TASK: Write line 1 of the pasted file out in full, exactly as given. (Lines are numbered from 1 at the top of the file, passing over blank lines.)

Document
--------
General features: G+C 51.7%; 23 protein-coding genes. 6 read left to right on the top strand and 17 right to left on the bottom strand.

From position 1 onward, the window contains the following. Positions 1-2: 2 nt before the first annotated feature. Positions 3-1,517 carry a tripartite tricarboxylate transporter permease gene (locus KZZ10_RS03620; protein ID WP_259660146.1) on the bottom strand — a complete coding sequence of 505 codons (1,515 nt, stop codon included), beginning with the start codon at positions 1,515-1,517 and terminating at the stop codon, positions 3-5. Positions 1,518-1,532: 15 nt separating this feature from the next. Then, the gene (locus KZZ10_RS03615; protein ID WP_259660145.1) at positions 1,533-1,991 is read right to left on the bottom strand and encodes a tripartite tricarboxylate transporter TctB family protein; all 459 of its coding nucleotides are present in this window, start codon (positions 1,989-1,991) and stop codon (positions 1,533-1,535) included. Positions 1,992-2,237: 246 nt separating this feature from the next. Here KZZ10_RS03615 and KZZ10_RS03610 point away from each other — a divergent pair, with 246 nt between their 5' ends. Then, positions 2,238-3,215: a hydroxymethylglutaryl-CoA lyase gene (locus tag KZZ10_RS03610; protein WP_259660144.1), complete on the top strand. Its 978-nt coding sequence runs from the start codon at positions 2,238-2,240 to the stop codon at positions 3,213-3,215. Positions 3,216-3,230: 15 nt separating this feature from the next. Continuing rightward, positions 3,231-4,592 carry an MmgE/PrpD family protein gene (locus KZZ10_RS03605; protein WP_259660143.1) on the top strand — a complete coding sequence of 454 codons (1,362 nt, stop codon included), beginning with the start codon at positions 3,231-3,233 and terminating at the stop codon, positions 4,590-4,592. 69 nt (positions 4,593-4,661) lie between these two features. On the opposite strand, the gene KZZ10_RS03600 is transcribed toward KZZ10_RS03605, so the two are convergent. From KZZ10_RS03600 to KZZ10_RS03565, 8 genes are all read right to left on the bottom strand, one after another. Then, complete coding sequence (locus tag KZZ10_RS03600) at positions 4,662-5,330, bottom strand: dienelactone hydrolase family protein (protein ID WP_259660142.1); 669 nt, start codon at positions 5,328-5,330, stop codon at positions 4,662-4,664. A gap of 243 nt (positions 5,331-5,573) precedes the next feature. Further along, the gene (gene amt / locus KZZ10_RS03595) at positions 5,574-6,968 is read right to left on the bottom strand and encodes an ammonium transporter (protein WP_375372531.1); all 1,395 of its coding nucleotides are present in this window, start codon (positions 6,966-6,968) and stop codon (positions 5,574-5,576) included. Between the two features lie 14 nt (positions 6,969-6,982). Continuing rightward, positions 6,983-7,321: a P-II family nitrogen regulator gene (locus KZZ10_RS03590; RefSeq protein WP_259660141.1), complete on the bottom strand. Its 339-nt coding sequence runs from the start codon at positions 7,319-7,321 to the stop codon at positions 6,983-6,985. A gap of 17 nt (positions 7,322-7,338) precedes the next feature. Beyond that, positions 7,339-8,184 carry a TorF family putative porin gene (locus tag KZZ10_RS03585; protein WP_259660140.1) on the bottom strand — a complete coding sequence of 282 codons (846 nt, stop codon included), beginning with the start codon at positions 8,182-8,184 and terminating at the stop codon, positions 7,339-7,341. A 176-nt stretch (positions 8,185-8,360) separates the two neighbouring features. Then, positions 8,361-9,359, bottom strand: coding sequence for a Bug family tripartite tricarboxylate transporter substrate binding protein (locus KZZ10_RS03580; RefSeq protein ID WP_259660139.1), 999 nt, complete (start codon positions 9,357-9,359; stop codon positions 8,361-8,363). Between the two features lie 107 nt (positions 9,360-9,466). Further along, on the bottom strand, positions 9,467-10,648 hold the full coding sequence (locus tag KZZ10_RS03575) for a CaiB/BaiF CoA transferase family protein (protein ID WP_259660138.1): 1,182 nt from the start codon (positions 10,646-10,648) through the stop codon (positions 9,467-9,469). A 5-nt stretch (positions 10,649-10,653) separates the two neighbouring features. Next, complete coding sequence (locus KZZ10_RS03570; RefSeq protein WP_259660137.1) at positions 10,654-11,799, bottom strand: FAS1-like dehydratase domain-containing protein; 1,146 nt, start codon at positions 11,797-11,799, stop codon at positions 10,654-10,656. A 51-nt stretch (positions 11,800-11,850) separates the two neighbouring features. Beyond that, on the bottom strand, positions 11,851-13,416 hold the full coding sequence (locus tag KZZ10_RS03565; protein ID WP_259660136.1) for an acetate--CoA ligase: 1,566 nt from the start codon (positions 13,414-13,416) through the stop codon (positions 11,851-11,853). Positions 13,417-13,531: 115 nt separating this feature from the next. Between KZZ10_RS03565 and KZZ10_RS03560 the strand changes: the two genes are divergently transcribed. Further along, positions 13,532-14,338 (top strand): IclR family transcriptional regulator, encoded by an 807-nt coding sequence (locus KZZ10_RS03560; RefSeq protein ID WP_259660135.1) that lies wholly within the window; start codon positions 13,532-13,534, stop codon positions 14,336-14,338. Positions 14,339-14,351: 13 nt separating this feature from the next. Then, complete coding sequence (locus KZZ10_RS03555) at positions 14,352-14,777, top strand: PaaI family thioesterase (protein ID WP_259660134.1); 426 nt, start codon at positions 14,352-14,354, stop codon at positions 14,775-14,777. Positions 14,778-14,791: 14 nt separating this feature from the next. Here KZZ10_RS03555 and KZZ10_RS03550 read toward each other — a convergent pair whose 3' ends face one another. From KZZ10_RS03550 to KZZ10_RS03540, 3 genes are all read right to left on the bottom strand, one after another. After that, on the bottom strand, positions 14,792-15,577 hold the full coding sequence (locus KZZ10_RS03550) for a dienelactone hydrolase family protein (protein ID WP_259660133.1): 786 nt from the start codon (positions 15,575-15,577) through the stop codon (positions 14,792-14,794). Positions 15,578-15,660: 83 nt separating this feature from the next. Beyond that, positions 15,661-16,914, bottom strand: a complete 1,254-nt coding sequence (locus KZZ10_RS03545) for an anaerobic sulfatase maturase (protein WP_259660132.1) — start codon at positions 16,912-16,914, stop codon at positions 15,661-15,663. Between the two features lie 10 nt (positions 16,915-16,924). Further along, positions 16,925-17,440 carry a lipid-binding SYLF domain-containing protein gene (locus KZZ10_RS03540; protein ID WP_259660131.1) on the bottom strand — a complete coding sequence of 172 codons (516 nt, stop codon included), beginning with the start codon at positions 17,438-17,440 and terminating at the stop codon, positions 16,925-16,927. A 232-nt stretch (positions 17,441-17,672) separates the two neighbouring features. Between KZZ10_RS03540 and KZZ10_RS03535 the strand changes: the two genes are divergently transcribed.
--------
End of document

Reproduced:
General features: G+C 51.7%; 23 protein-coding genes. 6 read left to right on the top strand and 17 right to left on the bottom strand.